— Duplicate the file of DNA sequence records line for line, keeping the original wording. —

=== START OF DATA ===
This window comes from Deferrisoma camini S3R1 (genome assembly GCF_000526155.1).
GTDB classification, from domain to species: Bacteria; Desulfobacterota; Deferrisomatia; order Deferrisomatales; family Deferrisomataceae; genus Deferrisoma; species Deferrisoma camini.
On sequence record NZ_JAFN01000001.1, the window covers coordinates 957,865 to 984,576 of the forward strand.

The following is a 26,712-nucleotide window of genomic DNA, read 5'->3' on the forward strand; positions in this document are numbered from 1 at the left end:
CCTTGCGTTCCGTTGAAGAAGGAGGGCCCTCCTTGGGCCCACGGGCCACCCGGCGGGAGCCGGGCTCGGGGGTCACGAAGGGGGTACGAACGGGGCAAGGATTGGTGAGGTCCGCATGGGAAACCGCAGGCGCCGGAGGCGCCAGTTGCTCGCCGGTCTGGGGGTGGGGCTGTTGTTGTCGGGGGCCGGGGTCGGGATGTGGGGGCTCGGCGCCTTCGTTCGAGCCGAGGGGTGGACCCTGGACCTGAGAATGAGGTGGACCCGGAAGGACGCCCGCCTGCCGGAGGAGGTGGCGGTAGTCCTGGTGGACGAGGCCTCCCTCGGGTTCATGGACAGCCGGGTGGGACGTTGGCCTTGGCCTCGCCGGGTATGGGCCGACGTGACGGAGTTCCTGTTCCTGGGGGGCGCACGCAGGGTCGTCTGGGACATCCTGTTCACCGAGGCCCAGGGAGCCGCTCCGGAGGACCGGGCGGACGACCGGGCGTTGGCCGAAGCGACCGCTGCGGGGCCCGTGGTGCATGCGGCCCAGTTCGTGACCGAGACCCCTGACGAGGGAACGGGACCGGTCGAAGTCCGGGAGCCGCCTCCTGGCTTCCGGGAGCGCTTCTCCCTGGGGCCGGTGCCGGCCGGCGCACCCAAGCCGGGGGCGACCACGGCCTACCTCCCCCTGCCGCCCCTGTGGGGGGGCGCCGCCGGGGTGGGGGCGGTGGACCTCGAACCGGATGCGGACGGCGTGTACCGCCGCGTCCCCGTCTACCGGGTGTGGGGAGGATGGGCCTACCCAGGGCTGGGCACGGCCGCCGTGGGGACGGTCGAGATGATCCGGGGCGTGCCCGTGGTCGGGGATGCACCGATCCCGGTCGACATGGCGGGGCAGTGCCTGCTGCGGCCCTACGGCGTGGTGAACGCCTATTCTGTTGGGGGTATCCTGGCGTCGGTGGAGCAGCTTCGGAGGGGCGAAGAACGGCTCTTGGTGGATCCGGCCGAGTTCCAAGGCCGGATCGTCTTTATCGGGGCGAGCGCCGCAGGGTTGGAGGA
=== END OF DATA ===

This window comes from Deferrisoma camini S3R1 (genome assembly GCF_000526155.1).
GTDB classification, from domain to species: Bacteria; Desulfobacterota; Deferrisomatia; order Deferrisomatales; family Deferrisomataceae; genus Deferrisoma; species Deferrisoma camini.
On sequence record NZ_JAFN01000001.1, the window covers coordinates 957,865 to 984,576 of the forward strand.

The following is a 26,712-nucleotide window of genomic DNA, read 5'->3' on the forward strand; positions in this document are numbered from 1 at the left end:
CCTTGCGTTCCGTTGAAGAAGGAGGGCCCTCCTTGGGCCCACGGGCCACCCGGCGGGAGCCGGGCTCGGGGGTCACGAAGGGGGTACGAACGGGGCAAGGATTGGTGAGGTCCGCATGGGAAACCGCAGGCGCCGGAGGCGCCAGTTGCTCGCCGGTCTGGGGGTGGGGCTGTTGTTGTCGGGGGCCGGGGTCGGGATGTGGGGGCTCGGCGCCTTCGTTCGAGCCGAGGGGTGGACCCTGGACCTGAGAATGAGGTGGACCCGGAAGGACGCCCGCCTGCCGGAGGAGGTGGCGGTAGTCCTGGTGGACGAGGCCTCCCTCGGGTTCATGGACAGCCGGGTGGGACGTTGGCCTTGGCCTCGCCGGGTATGGGCCGACGTGACGGAGTTCCTGTTCCTGGGGGGCGCACGCAGGGTCGTCTGGGACATCCTGTTCACCGAGGCCCAGGGAGCCGCTCCGGAGGACCGGGCGGACGACCGGGCGTTGGCCGAAGCGACCGCTGCGGGGCCCGTGGTGCATGCGGCCCAGTTCGTGACCGAGACCCCTGACGAGGGAACGGGACCGGTCGAAGTCCGGGAGCCGCCTCCTGGCTTCCGGGAGCGCTTCTCCCTGGGGCCGGTGCCGGCCGGCGCACCCAAGCCGGGGGCGACCACGGCCTACCTCCCCCTGCCGCCCCTGTGGGGGGGCGCCGCCGGGGTGGGGGCGGTGGACCTCGAACCGGATGCGGACGGCGTGTACCGCCGCGTCCCCGTCTACCGGGTGTGGGGAGGATGGGCCTACCCAGGGCTGGGCACGGCCGCCGTGGGGACGGTCGAGATGATCCGGGGCGTGCCCGTGGTCGGGGATGCACCGATCCCGGTCGACATGGCGGGGCAGTGCCTGCTGCGGCCCTACGGCGTGGTGAACGCCTATTCTGTTGGGGGTATCCTGGCGTCGGTGGAGCAGCTTCGGAGGGGCGAAGAACGGCTCTTGGTGGATCCGGCCGAGTTCCAAGGCCGGATCGTCTTTATCGGGGCGAGCGCCGCAGGGTTGGAGGA